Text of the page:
In the area of electronics, Rodrigo F. Martins of FCTUNI, Portugal, talked about his group’s progress in developing solid-state paper batteries. Cellulose is cheap, flexible, lightweight, recyclable, and has good dielectric properties. In Both its natural and artificial states, cellulose has properties that make it attractive for use in self-sustained paper-based disposable electronics. Martins’ group has already demonstrated a host of applications like paper-based transistors, memory, and electrochromic devices. Developing a paper-based battery to power these devices was a natural extension of their work.

The solid-state paper battery comprises a paper electrolyte sandwiched between thin-filmelectrodes. Parameters like ion content, porosity, fiber size, hydrophobicity, and hydrophilicity of the paper can be controlled to attain the desired electrochemical behavior. Adsorbed water and hydroxyl ions also help battery operation.

The initial paper battery prototypes produced 3.4 V and could survive up to 150°C without degradation in performance. It was also seen that humidity levels play a key role: short-circuit currents scale directly with increase in humidity. Electrochemical tests reveal that these paper batteries discharge abruptly, but can be recharged to recover up to 80% of their initial voltage on exposure to 70% humidity.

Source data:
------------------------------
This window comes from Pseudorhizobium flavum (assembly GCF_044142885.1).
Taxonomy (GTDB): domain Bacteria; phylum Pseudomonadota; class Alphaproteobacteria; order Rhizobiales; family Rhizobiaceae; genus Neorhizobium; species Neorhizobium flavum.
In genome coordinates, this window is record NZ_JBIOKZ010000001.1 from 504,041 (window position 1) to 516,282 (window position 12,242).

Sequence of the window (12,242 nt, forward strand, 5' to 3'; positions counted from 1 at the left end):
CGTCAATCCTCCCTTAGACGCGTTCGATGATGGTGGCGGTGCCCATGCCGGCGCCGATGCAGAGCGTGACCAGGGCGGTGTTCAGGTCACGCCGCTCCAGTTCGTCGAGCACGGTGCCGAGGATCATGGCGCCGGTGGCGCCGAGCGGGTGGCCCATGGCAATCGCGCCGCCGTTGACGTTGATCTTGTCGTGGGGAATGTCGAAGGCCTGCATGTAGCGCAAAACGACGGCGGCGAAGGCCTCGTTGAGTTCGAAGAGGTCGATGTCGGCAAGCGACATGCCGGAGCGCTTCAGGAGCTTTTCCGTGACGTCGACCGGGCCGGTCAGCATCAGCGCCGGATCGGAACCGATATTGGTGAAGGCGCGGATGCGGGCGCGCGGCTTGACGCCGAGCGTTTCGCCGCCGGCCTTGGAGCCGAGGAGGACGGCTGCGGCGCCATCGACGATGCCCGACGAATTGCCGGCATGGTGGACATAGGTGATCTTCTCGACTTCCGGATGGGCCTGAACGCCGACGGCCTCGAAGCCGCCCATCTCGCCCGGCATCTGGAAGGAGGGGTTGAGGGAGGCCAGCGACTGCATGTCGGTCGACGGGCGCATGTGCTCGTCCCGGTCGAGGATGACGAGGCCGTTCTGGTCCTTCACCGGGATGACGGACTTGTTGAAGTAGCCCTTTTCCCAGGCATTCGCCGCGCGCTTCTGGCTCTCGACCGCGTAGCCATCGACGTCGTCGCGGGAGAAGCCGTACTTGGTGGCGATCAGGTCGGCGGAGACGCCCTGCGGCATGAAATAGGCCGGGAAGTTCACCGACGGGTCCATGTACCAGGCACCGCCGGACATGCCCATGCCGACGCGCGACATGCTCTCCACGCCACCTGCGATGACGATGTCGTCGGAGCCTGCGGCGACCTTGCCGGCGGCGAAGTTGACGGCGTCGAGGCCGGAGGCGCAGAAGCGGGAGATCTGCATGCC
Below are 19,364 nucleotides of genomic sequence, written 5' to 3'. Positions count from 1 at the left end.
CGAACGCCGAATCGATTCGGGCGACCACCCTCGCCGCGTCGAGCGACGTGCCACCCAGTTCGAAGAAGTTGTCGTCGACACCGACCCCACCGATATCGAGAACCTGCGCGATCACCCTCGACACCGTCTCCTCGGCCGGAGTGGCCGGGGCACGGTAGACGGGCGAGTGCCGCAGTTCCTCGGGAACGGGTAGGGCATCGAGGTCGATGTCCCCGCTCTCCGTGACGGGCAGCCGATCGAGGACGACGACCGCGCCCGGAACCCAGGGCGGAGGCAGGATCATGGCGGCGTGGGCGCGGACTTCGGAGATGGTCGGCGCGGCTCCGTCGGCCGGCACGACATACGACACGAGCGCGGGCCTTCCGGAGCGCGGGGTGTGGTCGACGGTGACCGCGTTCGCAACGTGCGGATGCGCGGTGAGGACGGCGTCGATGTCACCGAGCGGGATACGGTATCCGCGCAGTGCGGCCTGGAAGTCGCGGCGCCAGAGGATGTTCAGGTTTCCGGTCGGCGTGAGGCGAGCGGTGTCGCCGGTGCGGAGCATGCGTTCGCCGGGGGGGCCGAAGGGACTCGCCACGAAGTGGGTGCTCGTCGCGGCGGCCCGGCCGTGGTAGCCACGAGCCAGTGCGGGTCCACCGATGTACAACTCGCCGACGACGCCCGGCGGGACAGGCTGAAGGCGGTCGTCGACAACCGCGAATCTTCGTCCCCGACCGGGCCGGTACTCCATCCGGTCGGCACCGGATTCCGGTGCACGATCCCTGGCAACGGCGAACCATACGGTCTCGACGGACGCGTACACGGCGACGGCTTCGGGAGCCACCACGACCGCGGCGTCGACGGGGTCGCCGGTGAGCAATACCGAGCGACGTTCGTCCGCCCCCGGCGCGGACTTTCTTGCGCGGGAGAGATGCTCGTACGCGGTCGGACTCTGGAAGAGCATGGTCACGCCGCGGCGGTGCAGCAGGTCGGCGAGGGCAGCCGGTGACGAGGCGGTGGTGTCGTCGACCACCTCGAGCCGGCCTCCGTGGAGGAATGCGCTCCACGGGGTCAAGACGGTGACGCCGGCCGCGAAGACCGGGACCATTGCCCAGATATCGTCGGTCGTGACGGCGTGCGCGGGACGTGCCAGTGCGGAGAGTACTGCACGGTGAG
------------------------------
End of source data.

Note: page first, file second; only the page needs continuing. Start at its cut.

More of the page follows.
Martins said that, in the future, these paper batteries could be used in the cosmetics industry and in medical drug delivery to inject drugs directly into the skin. A plethora of applications is envisaged in other areas like radio frequency (RF) tags, intelligent packaging, disposable toys, and origami electronics,Martins said.

Following are more highlights from the technical sessions as well as coverage of awards and special events.

Energy and the environment